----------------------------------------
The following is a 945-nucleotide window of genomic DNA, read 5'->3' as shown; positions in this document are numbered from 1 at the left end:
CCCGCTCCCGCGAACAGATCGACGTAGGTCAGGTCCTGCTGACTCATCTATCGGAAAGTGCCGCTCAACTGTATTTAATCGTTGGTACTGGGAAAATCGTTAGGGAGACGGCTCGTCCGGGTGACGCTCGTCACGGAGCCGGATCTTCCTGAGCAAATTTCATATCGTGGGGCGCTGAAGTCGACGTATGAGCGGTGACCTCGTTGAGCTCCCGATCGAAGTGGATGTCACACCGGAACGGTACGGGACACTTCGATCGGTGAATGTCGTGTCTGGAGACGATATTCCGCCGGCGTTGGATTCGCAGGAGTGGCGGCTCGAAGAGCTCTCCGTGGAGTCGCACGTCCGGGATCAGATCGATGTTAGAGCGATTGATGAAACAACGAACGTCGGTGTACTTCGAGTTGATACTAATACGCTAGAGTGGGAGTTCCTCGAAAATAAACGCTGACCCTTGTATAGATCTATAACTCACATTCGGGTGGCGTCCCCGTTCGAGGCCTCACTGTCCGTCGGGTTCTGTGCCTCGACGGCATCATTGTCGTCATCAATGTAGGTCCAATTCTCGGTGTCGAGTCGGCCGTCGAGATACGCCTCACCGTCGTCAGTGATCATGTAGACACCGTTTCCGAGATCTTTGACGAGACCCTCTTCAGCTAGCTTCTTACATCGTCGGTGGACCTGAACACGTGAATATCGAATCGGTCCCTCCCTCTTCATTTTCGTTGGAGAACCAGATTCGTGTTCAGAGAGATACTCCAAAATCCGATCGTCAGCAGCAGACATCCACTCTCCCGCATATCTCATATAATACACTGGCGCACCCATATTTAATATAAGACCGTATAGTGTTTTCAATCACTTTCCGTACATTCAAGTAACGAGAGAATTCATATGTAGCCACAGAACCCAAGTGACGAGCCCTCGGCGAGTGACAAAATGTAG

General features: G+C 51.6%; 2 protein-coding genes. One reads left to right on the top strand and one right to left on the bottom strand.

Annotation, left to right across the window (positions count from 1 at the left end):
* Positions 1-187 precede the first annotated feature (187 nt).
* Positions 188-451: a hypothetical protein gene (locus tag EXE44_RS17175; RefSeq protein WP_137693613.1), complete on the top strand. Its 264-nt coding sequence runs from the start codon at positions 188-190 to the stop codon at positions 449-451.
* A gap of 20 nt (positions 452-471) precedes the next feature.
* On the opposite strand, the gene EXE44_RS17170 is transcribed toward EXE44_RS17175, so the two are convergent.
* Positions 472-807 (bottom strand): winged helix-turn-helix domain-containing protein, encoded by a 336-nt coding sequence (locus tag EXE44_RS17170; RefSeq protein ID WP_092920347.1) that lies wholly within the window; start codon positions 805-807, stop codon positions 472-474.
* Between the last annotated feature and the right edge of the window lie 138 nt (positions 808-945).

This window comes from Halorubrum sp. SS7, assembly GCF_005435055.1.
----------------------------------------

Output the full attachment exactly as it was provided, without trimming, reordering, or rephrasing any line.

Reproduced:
The following is a 945-nucleotide window of genomic DNA, read 5'->3' as shown; positions in this document are numbered from 1 at the left end:
CCCGCTCCCGCGAACAGATCGACGTAGGTCAGGTCCTGCTGACTCATCTATCGGAAAGTGCCGCTCAACTGTATTTAATCGTTGGTACTGGGAAAATCGTTAGGGAGACGGCTCGTCCGGGTGACGCTCGTCACGGAGCCGGATCTTCCTGAGCAAATTTCATATCGTGGGGCGCTGAAGTCGACGTATGAGCGGTGACCTCGTTGAGCTCCCGATCGAAGTGGATGTCACACCGGAACGGTACGGGACACTTCGATCGGTGAATGTCGTGTCTGGAGACGATATTCCGCCGGCGTTGGATTCGCAGGAGTGGCGGCTCGAAGAGCTCTCCGTGGAGTCGCACGTCCGGGATCAGATCGATGTTAGAGCGATTGATGAAACAACGAACGTCGGTGTACTTCGAGTTGATACTAATACGCTAGAGTGGGAGTTCCTCGAAAATAAACGCTGACCCTTGTATAGATCTATAACTCACATTCGGGTGGCGTCCCCGTTCGAGGCCTCACTGTCCGTCGGGTTCTGTGCCTCGACGGCATCATTGTCGTCATCAATGTAGGTCCAATTCTCGGTGTCGAGTCGGCCGTCGAGATACGCCTCACCGTCGTCAGTGATCATGTAGACACCGTTTCCGAGATCTTTGACGAGACCCTCTTCAGCTAGCTTCTTACATCGTCGGTGGACCTGAACACGTGAATATCGAATCGGTCCCTCCCTCTTCATTTTCGTTGGAGAACCAGATTCGTGTTCAGAGAGATACTCCAAAATCCGATCGTCAGCAGCAGACATCCACTCTCCCGCATATCTCATATAATACACTGGCGCACCCATATTTAATATAAGACCGTATAGTGTTTTCAATCACTTTCCGTACATTCAAGTAACGAGAGAATTCATATGTAGCCACAGAACCCAAGTGACGAGCCCTCGGCGAGTGACAAAATGTAG

General features: G+C 51.6%; 2 protein-coding genes. One reads left to right on the top strand and one right to left on the bottom strand.

Annotation, left to right across the window (positions count from 1 at the left end):
* Positions 1-187 precede the first annotated feature (187 nt).
* Positions 188-451: a hypothetical protein gene (locus tag EXE44_RS17175; RefSeq protein WP_137693613.1), complete on the top strand. Its 264-nt coding sequence runs from the start codon at positions 188-190 to the stop codon at positions 449-451.
* A gap of 20 nt (positions 452-471) precedes the next feature.
* On the opposite strand, the gene EXE44_RS17170 is transcribed toward EXE44_RS17175, so the two are convergent.
* Positions 472-807 (bottom strand): winged helix-turn-helix domain-containing protein, encoded by a 336-nt coding sequence (locus tag EXE44_RS17170; RefSeq protein ID WP_092920347.1) that lies wholly within the window; start codon positions 805-807, stop codon positions 472-474.
* Between the last annotated feature and the right edge of the window lie 138 nt (positions 808-945).

This window comes from Halorubrum sp. SS7, assembly GCF_005435055.1.